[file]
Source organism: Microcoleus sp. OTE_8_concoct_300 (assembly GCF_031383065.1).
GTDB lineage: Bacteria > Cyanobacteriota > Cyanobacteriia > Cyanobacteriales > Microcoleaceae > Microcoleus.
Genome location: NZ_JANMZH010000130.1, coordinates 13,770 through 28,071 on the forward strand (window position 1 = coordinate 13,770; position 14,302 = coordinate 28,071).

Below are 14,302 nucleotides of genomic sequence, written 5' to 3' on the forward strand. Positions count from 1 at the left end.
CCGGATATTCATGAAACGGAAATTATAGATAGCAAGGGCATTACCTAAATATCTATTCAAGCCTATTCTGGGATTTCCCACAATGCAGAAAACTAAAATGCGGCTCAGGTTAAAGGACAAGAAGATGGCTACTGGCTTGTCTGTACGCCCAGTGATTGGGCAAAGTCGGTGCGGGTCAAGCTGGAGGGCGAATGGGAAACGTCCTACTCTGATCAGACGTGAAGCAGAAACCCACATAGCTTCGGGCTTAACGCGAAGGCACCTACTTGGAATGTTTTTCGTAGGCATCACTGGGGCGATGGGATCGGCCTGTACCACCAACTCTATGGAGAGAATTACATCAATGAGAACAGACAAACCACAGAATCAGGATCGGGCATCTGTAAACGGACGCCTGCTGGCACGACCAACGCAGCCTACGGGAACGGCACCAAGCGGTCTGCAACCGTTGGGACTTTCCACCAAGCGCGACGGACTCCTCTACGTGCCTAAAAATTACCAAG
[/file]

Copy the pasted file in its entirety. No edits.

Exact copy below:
Source organism: Microcoleus sp. OTE_8_concoct_300 (assembly GCF_031383065.1).
GTDB lineage: Bacteria > Cyanobacteriota > Cyanobacteriia > Cyanobacteriales > Microcoleaceae > Microcoleus.
Genome location: NZ_JANMZH010000130.1, coordinates 13,770 through 28,071 on the forward strand (window position 1 = coordinate 13,770; position 14,302 = coordinate 28,071).

Below are 14,302 nucleotides of genomic sequence, written 5' to 3' on the forward strand. Positions count from 1 at the left end.
CCGGATATTCATGAAACGGAAATTATAGATAGCAAGGGCATTACCTAAATATCTATTCAAGCCTATTCTGGGATTTCCCACAATGCAGAAAACTAAAATGCGGCTCAGGTTAAAGGACAAGAAGATGGCTACTGGCTTGTCTGTACGCCCAGTGATTGGGCAAAGTCGGTGCGGGTCAAGCTGGAGGGCGAATGGGAAACGTCCTACTCTGATCAGACGTGAAGCAGAAACCCACATAGCTTCGGGCTTAACGCGAAGGCACCTACTTGGAATGTTTTTCGTAGGCATCACTGGGGCGATGGGATCGGCCTGTACCACCAACTCTATGGAGAGAATTACATCAATGAGAACAGACAAACCACAGAATCAGGATCGGGCATCTGTAAACGGACGCCTGCTGGCACGACCAACGCAGCCTACGGGAACGGCACCAAGCGGTCTGCAACCGTTGGGACTTTCCACCAAGCGCGACGGACTCCTCTACGTGCCTAAAAATTACCAAG